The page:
When the news of Tom Petty’s death came in early October, shock and heartbreak set in for people all around the world. Nothing can replace our love for Petty and his timeless music, but local musicians will come together Wednesday, Nov. 15, at Off Broadway for Twangfest Presents: Learning to Fly: A Tribute to Tom Petty in celebration of one of the greatest musicians of all time. The show will feature PettyCash Junction, the Sleepy Rubies, Brothers Lazaroff and many more. Check out our Q-and-A with Twangfest Vice-President Roy Kasten to learn more about the show.
How does the loss of Tom Petty affect the local music scene and how did it influence your decision to produce this show?
Petty’s death stunned everyone, and I know, just from the bands I see and talk to regularly, both at shows and online, that it cut as deeply as losing Prince or Bowie or Chuck Berry even. Petty has long been on my short list of artists deserving a full-blown tribute night. His passing gave such a night a special urgency. That said, it was important to wait long enough to let musicians and fans digest the news, to feel the loss, and then to feel ready to celebrate Tom and his amazing music again.
Why is the music of Tom Petty important to so many people?
Because it’s rock & roll — distilled to an exhilarating essence. His songs, and their creation through the Heartbreakers, one of the greatest bands ever, have this incredible capacity to make you feel like you know the singer, like you’ve known the song forever, and like you’re not alone in the world. His greatest songs are just so catchy, so exciting, and so moving — and very few records sound and feel so damn good in so many different ways than a great Tom Petty record.
How will this show celebrate the life of Tom Petty?
I’ve been producing tribute nights for over eight years now. (The first was in honor of Gram Parsons, back in 2008, which I helped produce along with fellow Twangfest organizer Scott Swartz, who came up with the idea to pay tribute to Gram.) I try to make each show special. That starts with finding the best local musicians possible, and pretty much letting them do the rest. This show will celebrate Tom Petty’s life and music because the 12-plus bands lined up love and know his music so well. Some of the bands perform his songs regularly; some have been listening to his records since they were teenagers. And I know the fans who will come out will sing and dance along to every song. That’s the best kind of celebration.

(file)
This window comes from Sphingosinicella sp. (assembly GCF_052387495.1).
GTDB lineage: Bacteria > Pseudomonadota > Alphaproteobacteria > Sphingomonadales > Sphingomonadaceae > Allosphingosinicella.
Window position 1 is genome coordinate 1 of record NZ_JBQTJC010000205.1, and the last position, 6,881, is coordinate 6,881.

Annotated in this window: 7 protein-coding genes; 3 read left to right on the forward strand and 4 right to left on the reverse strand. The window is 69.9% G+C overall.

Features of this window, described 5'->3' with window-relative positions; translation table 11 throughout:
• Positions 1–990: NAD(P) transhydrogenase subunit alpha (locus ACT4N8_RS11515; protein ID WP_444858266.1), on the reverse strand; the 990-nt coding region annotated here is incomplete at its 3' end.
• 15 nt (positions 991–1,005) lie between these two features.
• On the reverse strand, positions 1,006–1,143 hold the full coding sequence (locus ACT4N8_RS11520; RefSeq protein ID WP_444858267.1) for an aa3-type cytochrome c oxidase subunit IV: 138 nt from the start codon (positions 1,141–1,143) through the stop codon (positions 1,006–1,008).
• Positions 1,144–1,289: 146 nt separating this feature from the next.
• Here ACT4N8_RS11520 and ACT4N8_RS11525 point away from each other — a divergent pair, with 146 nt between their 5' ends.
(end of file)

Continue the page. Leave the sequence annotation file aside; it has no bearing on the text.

How and why did you choose the selection of performers for this show?
I started with St. Louis bands I was certain knew and loved Petty’s music, and then I tried to balance styles within the range of rock, pop and Americana that is at the core of Petty’s music. Some musicians I invited couldn’t make the date work; at the same time, I had so many requests to play the show, and I just couldn’t fit every band on the schedule. That said, and at no risk of overstatement, I think this is the single best lineup for any tribute night ever in St. Louis.
Will each performer/band sing just a few songs or will some perform more than others? Will they sit in with each other?
A few musicians will criss-cross, but each band will get its own set. With just a couple of exceptions, each band will play three songs.
What is the background of Twangfest? Does it normally produce events like these aside from the annual festival?
Twangfest was started 22 years ago by a bunch of music fans and musicians in St. Louis and around the country. We all met through an online discussion group called “Postcard 2,” which focused on roots music — country, blues, soul and rock ‘n’ roll — broadly defined. Over years, Twangfest has evolved into a fully independent, volunteer-based, nonprofit music organization that produces events in St. Louis (and in Austin, Texas, for SXSW). Along with our big festival in June, we also produce a free-concert series at the Tower Grove Farmers Market, May through October, and also organize other events around town, including the occasional tribute night.